Jenkins uses the file system to store its data.
Directories are created inside
$JENKINS_HOME in a way that models the object model structure.
Some data, like console output, are stored just as plain text file, some are stored as Java property files.
But the majority of the structured data, such as how a project is configured, or various records of the build, are persisted by using XStream.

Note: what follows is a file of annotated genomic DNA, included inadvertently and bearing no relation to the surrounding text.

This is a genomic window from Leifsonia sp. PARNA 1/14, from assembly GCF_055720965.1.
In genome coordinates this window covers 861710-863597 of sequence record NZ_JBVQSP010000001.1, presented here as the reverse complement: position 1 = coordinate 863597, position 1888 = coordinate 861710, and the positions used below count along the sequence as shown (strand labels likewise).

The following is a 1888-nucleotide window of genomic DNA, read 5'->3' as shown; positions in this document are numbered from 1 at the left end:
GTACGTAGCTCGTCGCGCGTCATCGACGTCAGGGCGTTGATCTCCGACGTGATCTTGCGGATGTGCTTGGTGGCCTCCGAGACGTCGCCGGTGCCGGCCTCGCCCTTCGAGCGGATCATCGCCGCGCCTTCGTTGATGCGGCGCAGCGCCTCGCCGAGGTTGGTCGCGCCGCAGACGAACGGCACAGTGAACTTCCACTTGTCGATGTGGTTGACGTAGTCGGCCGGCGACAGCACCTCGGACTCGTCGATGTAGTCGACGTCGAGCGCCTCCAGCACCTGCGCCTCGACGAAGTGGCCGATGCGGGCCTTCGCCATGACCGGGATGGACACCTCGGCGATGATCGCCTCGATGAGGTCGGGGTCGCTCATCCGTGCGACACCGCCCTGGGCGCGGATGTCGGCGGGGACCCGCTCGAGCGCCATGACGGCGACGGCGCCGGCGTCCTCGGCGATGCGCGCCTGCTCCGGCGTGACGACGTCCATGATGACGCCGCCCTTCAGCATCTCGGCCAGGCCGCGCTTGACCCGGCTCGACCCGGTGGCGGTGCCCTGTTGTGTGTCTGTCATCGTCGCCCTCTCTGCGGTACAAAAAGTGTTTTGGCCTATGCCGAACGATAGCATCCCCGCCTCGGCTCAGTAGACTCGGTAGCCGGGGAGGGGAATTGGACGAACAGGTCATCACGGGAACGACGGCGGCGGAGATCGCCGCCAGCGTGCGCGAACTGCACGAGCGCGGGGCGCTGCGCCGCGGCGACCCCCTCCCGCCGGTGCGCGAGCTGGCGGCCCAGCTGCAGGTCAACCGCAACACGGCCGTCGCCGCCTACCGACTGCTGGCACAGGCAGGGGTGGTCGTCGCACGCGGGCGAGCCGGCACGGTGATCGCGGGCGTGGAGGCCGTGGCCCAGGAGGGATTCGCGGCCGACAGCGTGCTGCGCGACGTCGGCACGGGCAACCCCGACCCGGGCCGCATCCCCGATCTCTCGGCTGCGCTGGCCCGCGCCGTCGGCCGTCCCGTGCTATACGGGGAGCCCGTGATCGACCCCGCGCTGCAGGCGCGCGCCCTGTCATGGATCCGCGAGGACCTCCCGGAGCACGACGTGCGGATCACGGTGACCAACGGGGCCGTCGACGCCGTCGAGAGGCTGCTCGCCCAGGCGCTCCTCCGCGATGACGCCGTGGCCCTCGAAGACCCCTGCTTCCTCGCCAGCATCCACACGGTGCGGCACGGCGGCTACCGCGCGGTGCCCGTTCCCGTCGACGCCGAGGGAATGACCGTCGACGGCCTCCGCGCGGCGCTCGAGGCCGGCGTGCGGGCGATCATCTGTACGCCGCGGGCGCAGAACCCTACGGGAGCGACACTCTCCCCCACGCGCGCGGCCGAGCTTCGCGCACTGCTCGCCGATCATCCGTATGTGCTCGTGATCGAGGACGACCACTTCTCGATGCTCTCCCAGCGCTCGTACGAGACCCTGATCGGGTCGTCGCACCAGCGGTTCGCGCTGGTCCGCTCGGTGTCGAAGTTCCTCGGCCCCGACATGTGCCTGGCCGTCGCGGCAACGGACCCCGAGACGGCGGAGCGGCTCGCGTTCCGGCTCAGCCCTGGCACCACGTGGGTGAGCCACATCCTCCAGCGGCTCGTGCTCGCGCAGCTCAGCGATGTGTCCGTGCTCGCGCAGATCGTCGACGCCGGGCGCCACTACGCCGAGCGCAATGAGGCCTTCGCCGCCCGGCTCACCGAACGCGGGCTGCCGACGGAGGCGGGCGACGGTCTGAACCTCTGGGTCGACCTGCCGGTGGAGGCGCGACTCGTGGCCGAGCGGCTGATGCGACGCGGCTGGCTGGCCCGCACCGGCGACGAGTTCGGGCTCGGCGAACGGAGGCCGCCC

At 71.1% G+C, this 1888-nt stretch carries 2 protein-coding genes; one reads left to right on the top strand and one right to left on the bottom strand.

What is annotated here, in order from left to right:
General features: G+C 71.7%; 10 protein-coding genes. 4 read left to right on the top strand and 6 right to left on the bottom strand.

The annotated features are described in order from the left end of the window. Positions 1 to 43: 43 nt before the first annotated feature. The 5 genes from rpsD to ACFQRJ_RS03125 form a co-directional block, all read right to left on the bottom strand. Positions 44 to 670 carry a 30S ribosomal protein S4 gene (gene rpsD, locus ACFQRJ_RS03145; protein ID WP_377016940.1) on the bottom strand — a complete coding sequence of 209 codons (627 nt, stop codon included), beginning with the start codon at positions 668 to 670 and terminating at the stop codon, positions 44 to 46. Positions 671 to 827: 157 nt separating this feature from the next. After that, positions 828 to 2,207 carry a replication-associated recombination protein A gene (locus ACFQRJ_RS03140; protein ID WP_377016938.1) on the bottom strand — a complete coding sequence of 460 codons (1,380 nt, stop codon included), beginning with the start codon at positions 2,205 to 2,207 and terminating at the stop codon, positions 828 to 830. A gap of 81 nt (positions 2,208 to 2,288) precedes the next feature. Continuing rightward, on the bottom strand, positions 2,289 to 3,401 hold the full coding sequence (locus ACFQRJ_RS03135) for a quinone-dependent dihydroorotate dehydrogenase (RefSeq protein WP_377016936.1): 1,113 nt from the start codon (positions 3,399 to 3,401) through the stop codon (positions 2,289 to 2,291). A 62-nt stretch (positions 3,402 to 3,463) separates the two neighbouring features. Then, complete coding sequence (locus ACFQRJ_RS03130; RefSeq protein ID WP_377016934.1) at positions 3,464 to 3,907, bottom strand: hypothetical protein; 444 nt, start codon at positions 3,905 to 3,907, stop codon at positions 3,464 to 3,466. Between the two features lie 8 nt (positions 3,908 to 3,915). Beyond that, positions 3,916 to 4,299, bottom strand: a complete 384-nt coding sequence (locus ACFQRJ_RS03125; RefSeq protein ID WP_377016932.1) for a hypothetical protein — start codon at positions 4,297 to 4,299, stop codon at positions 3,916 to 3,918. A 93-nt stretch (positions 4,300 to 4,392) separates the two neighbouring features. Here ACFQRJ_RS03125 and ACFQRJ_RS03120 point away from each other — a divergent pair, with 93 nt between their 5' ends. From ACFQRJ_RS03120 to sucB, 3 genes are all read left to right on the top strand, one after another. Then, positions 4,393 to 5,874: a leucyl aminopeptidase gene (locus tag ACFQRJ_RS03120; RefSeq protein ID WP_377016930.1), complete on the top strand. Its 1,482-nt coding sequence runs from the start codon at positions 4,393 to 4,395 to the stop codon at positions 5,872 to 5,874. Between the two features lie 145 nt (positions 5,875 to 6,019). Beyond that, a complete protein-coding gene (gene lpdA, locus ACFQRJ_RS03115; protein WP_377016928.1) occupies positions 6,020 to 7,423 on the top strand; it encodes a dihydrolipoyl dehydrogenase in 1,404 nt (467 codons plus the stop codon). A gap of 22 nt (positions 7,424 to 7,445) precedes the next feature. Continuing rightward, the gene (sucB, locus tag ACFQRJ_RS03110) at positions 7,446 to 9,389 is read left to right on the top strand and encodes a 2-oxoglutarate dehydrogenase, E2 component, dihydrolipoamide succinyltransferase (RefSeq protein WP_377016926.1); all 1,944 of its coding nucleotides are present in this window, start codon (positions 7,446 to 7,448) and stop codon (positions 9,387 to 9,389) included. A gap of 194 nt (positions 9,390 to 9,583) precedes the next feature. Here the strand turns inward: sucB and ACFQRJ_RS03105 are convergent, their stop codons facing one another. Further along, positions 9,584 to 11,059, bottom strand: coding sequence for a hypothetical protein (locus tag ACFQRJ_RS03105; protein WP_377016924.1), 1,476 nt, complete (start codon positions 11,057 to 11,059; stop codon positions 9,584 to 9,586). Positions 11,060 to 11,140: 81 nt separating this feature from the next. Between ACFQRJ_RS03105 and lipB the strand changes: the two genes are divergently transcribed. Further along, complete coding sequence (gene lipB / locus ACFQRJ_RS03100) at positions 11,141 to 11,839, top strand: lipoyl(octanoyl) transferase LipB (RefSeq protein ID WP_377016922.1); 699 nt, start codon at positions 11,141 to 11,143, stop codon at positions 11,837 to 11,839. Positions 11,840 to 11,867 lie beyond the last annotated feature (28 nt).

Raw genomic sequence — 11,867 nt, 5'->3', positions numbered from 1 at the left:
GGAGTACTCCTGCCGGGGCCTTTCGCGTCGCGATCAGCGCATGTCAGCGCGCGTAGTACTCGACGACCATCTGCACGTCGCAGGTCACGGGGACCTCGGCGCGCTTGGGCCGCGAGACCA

This allows object state to be persisted relatively easily (including those from plugins), but one must pay attention to what’s serialized in XML, and take measures to preserve backward compatibility.
For example, in various parts of Jenkins you see the
transient keyword (which instructs XStream not to bind the field to XML), fields left strictly for backward compatibility, or re-construction of in-memory data structure after data is loaded.